The Case Shiller 20 city index is reasonably accurate, but unrepresentative. House prices in these cities are twice the national level. While the Case Shiller index declined 34% since the peak in 2006, prices outside these regions declined only 13%. This is summarized below.
Price Indexes: Case Shiller, FHFA and Heartland
The Heartland index (GREEN) is the sum of FHFA (Federal Housing Finance Administration) data for regions outside the Case Shiller 20 SMAs. It contains volatile urban and upscale SMAs, but it consists largely of lower density areas. The 20 Case Shiller SMAs (BLUE) and FHFA data for these SMAs track with reasonably consistency. Case Shiller’s national index contains only urban areas so it is meaningless. The FHFA index extended with FHA and private sales is used as the national index (RED).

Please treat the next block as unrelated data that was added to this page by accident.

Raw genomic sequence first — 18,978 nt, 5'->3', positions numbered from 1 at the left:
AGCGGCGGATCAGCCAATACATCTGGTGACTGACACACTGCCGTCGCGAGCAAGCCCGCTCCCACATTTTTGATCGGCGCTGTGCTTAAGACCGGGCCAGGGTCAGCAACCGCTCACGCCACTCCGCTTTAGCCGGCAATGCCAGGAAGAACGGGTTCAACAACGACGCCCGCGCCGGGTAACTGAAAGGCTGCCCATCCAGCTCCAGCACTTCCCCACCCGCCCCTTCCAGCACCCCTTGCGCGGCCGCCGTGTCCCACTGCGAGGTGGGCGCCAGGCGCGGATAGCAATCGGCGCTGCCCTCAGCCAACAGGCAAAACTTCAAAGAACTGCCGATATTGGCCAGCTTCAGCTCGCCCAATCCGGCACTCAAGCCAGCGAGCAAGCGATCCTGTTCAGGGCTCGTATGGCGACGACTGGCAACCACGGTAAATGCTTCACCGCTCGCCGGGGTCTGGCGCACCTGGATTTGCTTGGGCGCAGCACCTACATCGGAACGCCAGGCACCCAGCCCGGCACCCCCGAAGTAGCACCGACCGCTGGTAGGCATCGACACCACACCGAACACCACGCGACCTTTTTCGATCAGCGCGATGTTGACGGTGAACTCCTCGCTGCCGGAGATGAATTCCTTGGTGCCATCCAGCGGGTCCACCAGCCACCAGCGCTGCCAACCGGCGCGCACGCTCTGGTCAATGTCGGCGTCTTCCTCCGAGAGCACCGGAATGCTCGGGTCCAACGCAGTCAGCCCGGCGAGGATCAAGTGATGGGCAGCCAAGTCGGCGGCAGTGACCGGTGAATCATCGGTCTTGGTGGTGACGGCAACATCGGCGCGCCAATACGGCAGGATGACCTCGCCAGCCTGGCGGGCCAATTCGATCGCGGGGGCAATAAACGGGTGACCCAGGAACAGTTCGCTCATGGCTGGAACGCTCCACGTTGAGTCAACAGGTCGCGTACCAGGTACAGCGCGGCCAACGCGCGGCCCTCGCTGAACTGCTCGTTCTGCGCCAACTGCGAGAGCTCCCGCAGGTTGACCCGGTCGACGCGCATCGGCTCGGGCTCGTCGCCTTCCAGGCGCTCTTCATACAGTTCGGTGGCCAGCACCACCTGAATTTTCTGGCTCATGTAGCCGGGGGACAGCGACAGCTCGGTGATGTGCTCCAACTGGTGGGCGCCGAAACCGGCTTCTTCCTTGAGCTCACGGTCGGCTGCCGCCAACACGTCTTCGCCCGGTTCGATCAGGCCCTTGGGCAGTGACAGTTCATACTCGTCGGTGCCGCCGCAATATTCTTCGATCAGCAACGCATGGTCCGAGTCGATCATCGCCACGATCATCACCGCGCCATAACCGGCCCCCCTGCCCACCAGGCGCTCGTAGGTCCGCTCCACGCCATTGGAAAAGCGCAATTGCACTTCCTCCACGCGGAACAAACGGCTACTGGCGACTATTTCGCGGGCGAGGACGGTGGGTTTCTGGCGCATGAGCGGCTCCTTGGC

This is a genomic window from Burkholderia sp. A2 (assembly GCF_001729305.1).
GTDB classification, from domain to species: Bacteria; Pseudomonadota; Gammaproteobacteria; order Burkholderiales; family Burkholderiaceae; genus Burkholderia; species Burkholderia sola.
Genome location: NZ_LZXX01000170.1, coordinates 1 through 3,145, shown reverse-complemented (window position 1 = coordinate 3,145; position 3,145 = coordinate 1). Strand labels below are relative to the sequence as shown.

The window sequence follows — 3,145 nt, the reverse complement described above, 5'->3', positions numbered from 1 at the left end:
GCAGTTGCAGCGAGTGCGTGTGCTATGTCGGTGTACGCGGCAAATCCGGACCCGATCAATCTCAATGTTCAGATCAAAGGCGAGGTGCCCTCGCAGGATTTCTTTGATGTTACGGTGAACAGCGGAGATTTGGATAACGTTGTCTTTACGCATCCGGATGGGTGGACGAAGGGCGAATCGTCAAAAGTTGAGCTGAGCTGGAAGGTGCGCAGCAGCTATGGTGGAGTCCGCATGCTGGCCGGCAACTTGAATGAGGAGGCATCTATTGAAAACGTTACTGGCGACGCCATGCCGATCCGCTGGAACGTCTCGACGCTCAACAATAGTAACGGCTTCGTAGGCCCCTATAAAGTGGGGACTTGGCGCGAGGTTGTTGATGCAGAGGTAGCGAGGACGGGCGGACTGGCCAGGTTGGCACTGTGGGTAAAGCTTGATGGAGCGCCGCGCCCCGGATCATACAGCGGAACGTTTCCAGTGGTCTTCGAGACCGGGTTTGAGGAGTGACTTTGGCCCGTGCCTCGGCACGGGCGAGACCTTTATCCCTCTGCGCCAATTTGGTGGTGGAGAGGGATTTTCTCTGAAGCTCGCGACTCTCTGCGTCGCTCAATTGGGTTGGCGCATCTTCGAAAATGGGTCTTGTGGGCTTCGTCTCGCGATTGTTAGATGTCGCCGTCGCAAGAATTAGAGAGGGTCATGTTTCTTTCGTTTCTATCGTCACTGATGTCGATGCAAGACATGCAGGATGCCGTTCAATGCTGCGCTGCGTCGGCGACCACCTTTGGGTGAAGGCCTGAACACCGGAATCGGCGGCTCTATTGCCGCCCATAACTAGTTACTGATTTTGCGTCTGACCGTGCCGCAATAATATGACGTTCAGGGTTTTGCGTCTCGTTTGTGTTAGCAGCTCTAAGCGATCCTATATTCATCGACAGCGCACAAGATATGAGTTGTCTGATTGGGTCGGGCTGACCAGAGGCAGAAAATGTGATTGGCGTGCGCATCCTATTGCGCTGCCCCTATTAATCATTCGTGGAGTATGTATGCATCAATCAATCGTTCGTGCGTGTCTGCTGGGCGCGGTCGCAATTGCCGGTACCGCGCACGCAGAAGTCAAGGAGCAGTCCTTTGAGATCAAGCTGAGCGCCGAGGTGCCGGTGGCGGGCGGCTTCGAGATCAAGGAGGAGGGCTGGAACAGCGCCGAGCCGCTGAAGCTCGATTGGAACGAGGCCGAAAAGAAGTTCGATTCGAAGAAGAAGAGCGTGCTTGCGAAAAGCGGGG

Case Shiller peaked at 258% of the price at the beginning of the cycle in 1997, while the Heartland peaked at 136%. When measured by Case Shiller, the house purchase tax credit and higher loan limits raised prices, but in the invisible Heartland markets they had little effect.